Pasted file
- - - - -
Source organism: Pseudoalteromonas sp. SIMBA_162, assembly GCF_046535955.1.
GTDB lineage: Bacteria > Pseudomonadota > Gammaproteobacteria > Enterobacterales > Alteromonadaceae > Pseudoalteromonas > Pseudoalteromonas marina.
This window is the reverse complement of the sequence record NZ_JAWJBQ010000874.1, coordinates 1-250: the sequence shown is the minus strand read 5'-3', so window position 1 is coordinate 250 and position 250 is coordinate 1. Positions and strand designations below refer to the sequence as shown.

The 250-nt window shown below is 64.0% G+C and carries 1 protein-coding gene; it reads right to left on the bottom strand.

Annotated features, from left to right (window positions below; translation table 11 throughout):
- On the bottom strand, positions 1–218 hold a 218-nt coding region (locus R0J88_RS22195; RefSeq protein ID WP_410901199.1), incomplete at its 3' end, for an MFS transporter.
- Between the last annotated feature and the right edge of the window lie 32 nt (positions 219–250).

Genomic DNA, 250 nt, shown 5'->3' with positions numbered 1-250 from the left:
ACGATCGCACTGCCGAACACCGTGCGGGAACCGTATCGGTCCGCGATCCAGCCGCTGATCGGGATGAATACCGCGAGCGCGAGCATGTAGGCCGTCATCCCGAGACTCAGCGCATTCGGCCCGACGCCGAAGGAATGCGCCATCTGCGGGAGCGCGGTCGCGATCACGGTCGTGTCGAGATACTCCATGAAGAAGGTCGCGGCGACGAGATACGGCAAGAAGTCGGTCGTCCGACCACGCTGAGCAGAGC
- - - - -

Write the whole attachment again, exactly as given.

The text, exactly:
Source organism: Pseudoalteromonas sp. SIMBA_162, assembly GCF_046535955.1.
GTDB lineage: Bacteria > Pseudomonadota > Gammaproteobacteria > Enterobacterales > Alteromonadaceae > Pseudoalteromonas > Pseudoalteromonas marina.
This window is the reverse complement of the sequence record NZ_JAWJBQ010000874.1, coordinates 1-250: the sequence shown is the minus strand read 5'-3', so window position 1 is coordinate 250 and position 250 is coordinate 1. Positions and strand designations below refer to the sequence as shown.

The 250-nt window shown below is 64.0% G+C and carries 1 protein-coding gene; it reads right to left on the bottom strand.

Annotated features, from left to right (window positions below; translation table 11 throughout):
- On the bottom strand, positions 1–218 hold a 218-nt coding region (locus R0J88_RS22195; RefSeq protein ID WP_410901199.1), incomplete at its 3' end, for an MFS transporter.
- Between the last annotated feature and the right edge of the window lie 32 nt (positions 219–250).

Genomic DNA, 250 nt, shown 5'->3' with positions numbered 1-250 from the left:
ACGATCGCACTGCCGAACACCGTGCGGGAACCGTATCGGTCCGCGATCCAGCCGCTGATCGGGATGAATACCGCGAGCGCGAGCATGTAGGCCGTCATCCCGAGACTCAGCGCATTCGGCCCGACGCCGAAGGAATGCGCCATCTGCGGGAGCGCGGTCGCGATCACGGTCGTGTCGAGATACTCCATGAAGAAGGTCGCGGCGACGAGATACGGCAAGAAGTCGGTCGTCCGACCACGCTGAGCAGAGC